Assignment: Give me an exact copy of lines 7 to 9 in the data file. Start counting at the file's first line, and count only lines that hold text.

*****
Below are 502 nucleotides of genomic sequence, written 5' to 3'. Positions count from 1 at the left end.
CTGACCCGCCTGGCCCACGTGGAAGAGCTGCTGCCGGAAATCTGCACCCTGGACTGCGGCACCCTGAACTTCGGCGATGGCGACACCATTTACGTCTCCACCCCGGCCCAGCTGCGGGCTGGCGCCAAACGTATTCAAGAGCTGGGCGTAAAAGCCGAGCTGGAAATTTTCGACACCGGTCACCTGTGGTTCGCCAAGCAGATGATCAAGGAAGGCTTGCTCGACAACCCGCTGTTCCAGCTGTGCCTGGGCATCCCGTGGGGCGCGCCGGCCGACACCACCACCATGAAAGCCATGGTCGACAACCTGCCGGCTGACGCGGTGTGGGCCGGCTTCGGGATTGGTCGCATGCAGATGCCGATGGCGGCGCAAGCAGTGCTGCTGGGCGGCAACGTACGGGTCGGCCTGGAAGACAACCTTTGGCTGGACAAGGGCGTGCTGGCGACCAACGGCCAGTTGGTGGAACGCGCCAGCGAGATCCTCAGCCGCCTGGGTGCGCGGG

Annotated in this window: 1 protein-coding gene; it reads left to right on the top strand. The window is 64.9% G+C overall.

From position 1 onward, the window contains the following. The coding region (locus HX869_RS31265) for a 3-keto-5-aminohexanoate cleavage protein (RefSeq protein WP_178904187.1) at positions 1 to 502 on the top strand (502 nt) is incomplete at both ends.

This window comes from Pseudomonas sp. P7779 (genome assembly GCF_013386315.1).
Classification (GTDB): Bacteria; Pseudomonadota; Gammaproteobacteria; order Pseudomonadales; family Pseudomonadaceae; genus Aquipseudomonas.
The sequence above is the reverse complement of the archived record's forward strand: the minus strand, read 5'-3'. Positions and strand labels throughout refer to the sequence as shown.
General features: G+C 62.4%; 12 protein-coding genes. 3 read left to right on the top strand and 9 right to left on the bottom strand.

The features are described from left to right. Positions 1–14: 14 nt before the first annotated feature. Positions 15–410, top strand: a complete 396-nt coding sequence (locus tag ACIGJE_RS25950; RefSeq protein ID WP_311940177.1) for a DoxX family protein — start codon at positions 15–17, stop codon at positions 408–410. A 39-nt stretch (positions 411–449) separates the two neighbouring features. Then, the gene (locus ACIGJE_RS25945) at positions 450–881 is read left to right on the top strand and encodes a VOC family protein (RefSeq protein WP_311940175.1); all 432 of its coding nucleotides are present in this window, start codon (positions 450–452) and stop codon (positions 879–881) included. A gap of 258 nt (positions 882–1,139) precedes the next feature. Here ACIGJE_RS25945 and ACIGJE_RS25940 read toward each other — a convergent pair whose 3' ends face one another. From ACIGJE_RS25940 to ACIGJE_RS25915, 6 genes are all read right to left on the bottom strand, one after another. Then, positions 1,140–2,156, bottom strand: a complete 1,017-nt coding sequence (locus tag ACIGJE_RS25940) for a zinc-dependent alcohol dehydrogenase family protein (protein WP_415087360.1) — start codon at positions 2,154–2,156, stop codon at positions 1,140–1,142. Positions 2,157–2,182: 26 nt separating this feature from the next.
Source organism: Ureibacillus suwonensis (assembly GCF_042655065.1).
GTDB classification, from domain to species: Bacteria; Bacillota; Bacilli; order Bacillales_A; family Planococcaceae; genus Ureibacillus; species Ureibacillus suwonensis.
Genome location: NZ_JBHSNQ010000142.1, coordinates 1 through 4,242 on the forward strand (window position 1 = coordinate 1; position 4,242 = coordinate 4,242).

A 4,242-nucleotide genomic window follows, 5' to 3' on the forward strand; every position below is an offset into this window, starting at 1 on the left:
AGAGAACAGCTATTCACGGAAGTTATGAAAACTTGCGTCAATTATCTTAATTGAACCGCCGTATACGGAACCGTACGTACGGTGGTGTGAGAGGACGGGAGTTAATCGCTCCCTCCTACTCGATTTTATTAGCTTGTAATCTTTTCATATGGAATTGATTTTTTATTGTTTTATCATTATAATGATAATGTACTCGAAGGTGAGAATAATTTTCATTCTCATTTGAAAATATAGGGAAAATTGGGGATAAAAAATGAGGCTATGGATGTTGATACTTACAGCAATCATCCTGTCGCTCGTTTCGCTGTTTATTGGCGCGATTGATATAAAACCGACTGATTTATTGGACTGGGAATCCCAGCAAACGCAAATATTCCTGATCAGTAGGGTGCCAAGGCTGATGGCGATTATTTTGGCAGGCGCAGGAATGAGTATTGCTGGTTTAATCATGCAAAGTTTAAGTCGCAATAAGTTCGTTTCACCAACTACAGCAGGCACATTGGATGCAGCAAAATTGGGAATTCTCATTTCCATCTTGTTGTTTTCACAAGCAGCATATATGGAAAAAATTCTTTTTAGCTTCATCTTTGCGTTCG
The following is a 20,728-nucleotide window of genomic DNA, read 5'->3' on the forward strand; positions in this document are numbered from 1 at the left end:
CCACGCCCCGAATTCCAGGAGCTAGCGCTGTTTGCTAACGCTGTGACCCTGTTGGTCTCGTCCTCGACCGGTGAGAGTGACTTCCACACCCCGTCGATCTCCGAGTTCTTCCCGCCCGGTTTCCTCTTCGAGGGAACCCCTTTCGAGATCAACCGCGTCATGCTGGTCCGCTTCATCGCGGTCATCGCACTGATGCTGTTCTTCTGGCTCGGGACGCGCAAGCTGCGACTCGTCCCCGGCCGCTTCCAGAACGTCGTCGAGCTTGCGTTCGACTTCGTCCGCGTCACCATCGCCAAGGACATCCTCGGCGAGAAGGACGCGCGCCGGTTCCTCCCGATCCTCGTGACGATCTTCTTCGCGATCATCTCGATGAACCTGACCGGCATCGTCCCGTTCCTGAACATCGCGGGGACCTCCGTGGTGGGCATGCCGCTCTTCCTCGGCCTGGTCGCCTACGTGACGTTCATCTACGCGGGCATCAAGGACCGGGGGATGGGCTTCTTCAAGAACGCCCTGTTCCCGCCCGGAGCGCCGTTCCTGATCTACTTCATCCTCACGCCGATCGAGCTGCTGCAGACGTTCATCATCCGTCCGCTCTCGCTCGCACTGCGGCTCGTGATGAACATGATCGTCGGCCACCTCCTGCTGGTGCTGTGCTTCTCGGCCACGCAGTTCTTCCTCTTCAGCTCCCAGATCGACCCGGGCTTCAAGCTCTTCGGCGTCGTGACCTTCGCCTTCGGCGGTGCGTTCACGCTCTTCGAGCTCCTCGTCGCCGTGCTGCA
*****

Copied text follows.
The sequence above is the reverse complement of the archived record's forward strand: the minus strand, read 5'-3'. Positions and strand labels throughout refer to the sequence as shown.
General features: G+C 62.4%; 12 protein-coding genes. 3 read left to right on the top strand and 9 right to left on the bottom strand.

The features are described from left to right. Positions 1–14: 14 nt before the first annotated feature. Positions 15–410, top strand: a complete 396-nt coding sequence (locus tag ACIGJE_RS25950; RefSeq protein ID WP_311940177.1) for a DoxX family protein — start codon at positions 15–17, stop codon at positions 408–410. A 39-nt stretch (positions 411–449) separates the two neighbouring features. Then, the gene (locus ACIGJE_RS25945) at positions 450–881 is read left to right on the top strand and encodes a VOC family protein (RefSeq protein WP_311940175.1); all 432 of its coding nucleotides are present in this window, start codon (positions 450–452) and stop codon (positions 879–881) included. A gap of 258 nt (positions 882–1,139) precedes the next feature. Here ACIGJE_RS25945 and ACIGJE_RS25940 read toward each other — a convergent pair whose 3' ends face one another. From ACIGJE_RS25940 to ACIGJE_RS25915, 6 genes are all read right to left on the bottom strand, one after another. Then, positions 1,140–2,156, bottom strand: a complete 1,017-nt coding sequence (locus tag ACIGJE_RS25940) for a zinc-dependent alcohol dehydrogenase family protein (protein WP_415087360.1) — start codon at positions 2,154–2,156, stop codon at positions 1,140–1,142. Positions 2,157–2,182: 26 nt separating this feature from the next.